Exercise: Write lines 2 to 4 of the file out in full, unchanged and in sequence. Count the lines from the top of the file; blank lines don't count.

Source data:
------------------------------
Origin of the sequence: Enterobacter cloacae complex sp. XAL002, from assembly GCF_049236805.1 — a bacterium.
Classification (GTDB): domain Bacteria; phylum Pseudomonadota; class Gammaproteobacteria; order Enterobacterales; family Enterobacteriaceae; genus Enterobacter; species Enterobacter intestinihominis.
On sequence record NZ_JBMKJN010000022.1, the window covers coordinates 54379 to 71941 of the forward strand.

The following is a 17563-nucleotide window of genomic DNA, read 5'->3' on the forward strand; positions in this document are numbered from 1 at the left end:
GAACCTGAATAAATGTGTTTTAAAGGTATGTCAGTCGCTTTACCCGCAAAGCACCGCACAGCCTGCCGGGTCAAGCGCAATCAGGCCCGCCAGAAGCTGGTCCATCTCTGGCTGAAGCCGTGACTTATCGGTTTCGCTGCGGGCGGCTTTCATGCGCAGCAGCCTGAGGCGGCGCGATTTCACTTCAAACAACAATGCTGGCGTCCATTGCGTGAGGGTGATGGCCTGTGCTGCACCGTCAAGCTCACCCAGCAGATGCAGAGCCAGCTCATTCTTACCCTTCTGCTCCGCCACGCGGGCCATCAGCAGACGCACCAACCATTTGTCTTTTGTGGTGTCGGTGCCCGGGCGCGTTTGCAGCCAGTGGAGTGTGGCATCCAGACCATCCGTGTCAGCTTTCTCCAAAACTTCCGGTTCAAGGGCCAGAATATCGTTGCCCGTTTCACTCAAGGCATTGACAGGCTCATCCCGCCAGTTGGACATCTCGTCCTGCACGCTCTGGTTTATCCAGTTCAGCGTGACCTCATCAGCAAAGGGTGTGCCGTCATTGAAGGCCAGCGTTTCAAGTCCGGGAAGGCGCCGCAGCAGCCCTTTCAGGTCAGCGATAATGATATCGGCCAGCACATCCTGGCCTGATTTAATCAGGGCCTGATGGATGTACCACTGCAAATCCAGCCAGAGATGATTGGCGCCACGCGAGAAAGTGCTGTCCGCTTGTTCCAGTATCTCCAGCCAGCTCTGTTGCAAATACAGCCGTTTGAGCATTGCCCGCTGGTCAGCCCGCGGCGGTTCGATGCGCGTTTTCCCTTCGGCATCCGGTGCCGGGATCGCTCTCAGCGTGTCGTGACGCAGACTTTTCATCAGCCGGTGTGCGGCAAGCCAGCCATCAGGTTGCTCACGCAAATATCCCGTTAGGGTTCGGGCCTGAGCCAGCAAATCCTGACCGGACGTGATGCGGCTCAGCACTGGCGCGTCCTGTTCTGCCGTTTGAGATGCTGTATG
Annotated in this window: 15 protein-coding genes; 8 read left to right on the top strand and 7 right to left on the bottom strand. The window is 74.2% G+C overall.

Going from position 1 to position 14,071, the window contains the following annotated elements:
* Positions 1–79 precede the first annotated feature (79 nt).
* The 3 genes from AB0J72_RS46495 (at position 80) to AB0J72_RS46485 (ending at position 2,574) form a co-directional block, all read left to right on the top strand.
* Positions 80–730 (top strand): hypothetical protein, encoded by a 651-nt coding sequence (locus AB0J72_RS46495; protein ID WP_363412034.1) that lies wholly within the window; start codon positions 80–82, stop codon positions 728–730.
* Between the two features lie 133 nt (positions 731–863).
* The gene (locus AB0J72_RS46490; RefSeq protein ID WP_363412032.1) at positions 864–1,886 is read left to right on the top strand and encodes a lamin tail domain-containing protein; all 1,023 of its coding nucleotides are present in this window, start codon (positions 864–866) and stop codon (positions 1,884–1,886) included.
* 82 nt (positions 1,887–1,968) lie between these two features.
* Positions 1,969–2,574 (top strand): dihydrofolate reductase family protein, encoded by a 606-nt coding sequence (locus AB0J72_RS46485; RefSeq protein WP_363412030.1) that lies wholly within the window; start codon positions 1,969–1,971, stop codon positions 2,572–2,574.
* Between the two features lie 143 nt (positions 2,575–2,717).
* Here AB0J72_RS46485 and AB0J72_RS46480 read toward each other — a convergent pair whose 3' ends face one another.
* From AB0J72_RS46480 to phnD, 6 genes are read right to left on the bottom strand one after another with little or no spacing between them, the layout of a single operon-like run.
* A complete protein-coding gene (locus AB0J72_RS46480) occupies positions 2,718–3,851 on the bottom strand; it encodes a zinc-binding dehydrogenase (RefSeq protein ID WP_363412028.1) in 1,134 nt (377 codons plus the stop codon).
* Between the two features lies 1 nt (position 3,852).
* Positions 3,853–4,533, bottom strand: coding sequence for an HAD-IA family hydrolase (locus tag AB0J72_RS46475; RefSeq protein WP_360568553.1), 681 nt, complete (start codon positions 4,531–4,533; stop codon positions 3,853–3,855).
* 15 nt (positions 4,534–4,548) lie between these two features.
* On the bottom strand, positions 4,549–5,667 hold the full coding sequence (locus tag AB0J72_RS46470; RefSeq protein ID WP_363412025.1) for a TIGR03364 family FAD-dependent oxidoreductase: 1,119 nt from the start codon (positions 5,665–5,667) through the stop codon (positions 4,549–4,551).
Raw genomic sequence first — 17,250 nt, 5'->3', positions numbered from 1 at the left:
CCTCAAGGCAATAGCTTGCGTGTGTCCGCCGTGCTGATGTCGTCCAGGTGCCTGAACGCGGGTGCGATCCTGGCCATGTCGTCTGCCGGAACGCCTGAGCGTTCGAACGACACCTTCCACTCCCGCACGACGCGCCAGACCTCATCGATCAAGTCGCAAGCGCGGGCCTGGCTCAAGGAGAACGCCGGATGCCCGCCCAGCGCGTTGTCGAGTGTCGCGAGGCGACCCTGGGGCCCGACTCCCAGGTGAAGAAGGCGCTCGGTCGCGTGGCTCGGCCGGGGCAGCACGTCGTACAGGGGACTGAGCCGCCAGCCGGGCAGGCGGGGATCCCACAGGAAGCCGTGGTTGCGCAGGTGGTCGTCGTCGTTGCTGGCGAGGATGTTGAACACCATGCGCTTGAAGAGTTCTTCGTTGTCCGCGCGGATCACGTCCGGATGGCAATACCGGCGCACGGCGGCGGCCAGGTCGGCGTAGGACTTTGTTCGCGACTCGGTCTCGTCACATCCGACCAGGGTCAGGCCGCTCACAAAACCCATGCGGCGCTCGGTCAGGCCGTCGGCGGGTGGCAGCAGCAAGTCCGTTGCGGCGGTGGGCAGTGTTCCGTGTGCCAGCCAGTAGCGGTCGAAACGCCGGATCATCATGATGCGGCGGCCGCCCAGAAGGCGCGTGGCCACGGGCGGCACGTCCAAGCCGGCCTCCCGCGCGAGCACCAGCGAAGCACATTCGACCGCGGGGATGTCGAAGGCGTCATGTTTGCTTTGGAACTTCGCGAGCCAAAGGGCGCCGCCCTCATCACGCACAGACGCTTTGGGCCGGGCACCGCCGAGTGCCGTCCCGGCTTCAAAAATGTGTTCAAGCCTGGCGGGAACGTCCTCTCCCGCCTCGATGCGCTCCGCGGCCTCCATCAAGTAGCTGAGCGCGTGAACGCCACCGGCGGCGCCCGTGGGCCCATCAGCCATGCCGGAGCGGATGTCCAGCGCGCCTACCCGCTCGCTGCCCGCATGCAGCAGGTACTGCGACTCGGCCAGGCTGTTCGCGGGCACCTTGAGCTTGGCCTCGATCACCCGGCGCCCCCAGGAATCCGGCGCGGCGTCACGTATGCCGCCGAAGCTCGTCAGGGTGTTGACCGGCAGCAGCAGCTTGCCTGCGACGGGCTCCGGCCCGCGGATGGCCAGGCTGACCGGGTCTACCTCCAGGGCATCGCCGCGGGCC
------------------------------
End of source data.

Classification (GTDB): domain Bacteria; phylum Pseudomonadota; class Gammaproteobacteria; order Enterobacterales; family Enterobacteriaceae; genus Enterobacter; species Enterobacter intestinihominis.
On sequence record NZ_JBMKJN010000022.1, the window covers coordinates 54379 to 71941 of the forward strand.

The following is a 17563-nucleotide window of genomic DNA, read 5'->3' on the forward strand; positions in this document are numbered from 1 at the left end: